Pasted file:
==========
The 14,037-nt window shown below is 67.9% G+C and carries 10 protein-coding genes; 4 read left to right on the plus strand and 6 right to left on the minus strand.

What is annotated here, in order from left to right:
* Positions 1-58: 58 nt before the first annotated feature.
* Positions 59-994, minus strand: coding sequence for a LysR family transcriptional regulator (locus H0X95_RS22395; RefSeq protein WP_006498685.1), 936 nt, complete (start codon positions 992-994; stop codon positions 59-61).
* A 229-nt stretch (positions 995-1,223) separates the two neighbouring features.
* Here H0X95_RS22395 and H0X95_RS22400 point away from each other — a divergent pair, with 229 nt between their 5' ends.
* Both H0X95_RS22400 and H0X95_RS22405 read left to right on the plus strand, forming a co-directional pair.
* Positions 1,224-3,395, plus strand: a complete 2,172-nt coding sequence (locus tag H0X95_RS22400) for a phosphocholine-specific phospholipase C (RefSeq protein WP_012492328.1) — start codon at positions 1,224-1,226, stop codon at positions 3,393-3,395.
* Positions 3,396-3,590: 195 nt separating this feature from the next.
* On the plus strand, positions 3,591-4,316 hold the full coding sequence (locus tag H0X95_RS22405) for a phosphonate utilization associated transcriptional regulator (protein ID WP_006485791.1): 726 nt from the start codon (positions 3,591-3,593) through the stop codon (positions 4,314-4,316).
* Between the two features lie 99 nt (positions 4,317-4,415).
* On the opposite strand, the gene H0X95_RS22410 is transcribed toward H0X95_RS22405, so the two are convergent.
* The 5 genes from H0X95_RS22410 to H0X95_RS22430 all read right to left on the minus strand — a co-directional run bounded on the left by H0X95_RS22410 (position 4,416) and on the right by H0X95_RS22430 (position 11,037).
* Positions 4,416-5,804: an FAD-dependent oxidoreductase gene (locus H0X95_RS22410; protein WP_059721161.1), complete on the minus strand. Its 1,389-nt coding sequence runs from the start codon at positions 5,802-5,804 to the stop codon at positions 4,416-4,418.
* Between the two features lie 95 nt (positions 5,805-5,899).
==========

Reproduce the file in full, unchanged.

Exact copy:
The 14,037-nt window shown below is 67.9% G+C and carries 10 protein-coding genes; 4 read left to right on the plus strand and 6 right to left on the minus strand.

What is annotated here, in order from left to right:
* Positions 1-58: 58 nt before the first annotated feature.
* Positions 59-994, minus strand: coding sequence for a LysR family transcriptional regulator (locus H0X95_RS22395; RefSeq protein WP_006498685.1), 936 nt, complete (start codon positions 992-994; stop codon positions 59-61).
* A 229-nt stretch (positions 995-1,223) separates the two neighbouring features.
* Here H0X95_RS22395 and H0X95_RS22400 point away from each other — a divergent pair, with 229 nt between their 5' ends.
* Both H0X95_RS22400 and H0X95_RS22405 read left to right on the plus strand, forming a co-directional pair.
* Positions 1,224-3,395, plus strand: a complete 2,172-nt coding sequence (locus tag H0X95_RS22400) for a phosphocholine-specific phospholipase C (RefSeq protein WP_012492328.1) — start codon at positions 1,224-1,226, stop codon at positions 3,393-3,395.
* Positions 3,396-3,590: 195 nt separating this feature from the next.
* On the plus strand, positions 3,591-4,316 hold the full coding sequence (locus tag H0X95_RS22405) for a phosphonate utilization associated transcriptional regulator (protein ID WP_006485791.1): 726 nt from the start codon (positions 3,591-3,593) through the stop codon (positions 4,314-4,316).
* Between the two features lie 99 nt (positions 4,317-4,415).
* On the opposite strand, the gene H0X95_RS22410 is transcribed toward H0X95_RS22405, so the two are convergent.
* The 5 genes from H0X95_RS22410 to H0X95_RS22430 all read right to left on the minus strand — a co-directional run bounded on the left by H0X95_RS22410 (position 4,416) and on the right by H0X95_RS22430 (position 11,037).
* Positions 4,416-5,804: an FAD-dependent oxidoreductase gene (locus H0X95_RS22410; protein WP_059721161.1), complete on the minus strand. Its 1,389-nt coding sequence runs from the start codon at positions 5,802-5,804 to the stop codon at positions 4,416-4,418.
* Between the two features lie 95 nt (positions 5,805-5,899).